Don’t take a side until you hear both sides

In a lawsuit the first to speak seems right, until someone comes forward and cross-examines (Proverbs 18:17).

We’ve often heard “there’s always two sides to every story.” Actually, there’s usually many sides to an issue. Though we know this is true, we often make premature judgments based on only one perspective. The challenge is to discipline ourselves to postpone judgment until we get all the facts and pursue other perspectives, not just the first one we hear.

      • When someone complains about someone or something, don’t solidify your thoughts or make a judgment until you talk to others who are involved and gather more information. Seek opinions that are different from what you’ve first heard. 
      • When you hear a pundit make his case about a particular issue (political, current events) don’t make up your mind until you’ve researched what the other side thinks. [See my post titled It’s hard to see all aspects of a complicated situation.]
      • Always get multiple opinions about important issues. For example, my car was running rough so I took it to a repair shop that analyzed the problem and wanted to charge me $1,200 for repairs. I got another opinion and had the problem fixed for $150.
      • Be suspicious of all marketing and advertising; you’re only hearing one side and it’s usually biased. [See my post titled Don’t fall for the celebrity effect.]

This lesson is particularly important for leaders because every decision you make (personnel, strategy, vision) is multifaceted and you must consider all variables. Continually search for alternative perspectives and pursue alternative narratives.

Action item — Analyze yourself: Do you ever make decisions based on limited information? Identify a time you did this.  

Discussion question — How can we be relatively sure that we’ve sought out all sides of an important issue?

8 Replies to “Don’t take a side until you hear both sides”

  1. Don,

    Another good article. How much better all facets our our society would be if we followed these guidelines. I have found that surrounding myself with good people is the key to making good decisions. Second is not to be afraid to include those of differing stances. Finally, to be open-minded and to remember that I don’t know it all. We must also keep God’s Word as our foundation of truth to bounce all ideas off.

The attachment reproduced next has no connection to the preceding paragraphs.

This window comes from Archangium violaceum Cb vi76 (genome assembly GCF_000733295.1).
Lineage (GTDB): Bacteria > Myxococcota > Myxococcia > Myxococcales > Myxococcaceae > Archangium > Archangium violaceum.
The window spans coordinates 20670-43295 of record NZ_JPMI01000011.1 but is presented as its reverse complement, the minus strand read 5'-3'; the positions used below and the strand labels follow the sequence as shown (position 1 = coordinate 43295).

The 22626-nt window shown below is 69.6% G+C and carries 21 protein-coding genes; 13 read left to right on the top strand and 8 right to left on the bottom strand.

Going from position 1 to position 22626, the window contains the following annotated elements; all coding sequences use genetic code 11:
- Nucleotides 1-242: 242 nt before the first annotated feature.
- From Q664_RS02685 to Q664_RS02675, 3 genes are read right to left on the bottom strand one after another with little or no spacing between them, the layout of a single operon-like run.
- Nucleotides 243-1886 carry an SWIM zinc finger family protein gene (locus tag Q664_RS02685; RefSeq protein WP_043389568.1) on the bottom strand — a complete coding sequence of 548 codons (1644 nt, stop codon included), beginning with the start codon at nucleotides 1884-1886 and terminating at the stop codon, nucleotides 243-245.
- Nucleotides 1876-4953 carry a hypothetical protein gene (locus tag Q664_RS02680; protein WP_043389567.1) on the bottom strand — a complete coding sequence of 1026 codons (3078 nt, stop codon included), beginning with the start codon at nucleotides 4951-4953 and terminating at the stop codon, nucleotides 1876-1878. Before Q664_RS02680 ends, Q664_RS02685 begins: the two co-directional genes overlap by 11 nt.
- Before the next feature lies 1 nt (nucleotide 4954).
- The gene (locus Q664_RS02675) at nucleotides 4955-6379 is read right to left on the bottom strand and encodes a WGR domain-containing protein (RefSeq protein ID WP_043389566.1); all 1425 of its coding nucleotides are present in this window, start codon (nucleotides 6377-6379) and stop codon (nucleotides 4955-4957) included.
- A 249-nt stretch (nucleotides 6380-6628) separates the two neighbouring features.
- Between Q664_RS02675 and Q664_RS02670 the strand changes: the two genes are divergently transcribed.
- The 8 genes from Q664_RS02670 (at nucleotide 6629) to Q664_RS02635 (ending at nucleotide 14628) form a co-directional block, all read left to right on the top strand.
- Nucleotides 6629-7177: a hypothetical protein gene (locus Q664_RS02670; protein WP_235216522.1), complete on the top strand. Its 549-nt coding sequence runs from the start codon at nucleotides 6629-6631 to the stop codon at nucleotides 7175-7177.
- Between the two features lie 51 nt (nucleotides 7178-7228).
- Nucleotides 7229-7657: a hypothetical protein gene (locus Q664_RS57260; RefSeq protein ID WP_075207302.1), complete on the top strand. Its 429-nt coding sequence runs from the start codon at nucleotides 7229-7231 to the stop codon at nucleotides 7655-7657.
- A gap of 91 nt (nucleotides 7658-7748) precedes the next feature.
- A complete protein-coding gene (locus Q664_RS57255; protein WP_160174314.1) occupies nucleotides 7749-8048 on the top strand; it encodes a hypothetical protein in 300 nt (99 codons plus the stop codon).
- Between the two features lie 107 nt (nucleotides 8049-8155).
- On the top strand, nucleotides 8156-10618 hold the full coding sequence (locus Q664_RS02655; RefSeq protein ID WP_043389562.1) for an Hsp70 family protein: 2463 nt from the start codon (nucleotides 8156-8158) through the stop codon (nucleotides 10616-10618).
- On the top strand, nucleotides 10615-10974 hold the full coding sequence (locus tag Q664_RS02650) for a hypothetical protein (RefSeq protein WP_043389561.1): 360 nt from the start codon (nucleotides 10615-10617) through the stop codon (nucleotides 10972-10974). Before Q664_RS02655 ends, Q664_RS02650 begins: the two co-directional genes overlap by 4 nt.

Chad

    1. Chad, I agree with everything you said in your response. As I get older I become more dependent on others to help make wise decisions. All of us are smarter than one of us.

    1. Martha, thanks for taking the time to respond. Yes, with age comes wisdom and perspective (usually). Take care.

  2. Don… That is the greatest cartoon I have seen in a long time! Also, your post is such good advice.
    Is it possible that the “Keep an open mind” thinking can sometimes be dangerous? i.e. when I sent my kids to college I said “don’t keep an open mind… when they try to convince you God is not who you think He is…or He doesn’t exist, etc.” Daniel “purposed in his heart” (made up his mind in advance not to be convinced to eat the king’s food).
    On the other hand, in support of your premise, I think we Christians too often lock in on non-essential theological positions without fair consideration of alternative positions held by “little jerks”…and I think that mentality tends to fragment the Christian community.

    1. Neil, thanks for responding. I do think it’s best to always keep our minds open to other perspectives. The truth is powerful, such that it can survive – and even be strengthened – by being challenged.

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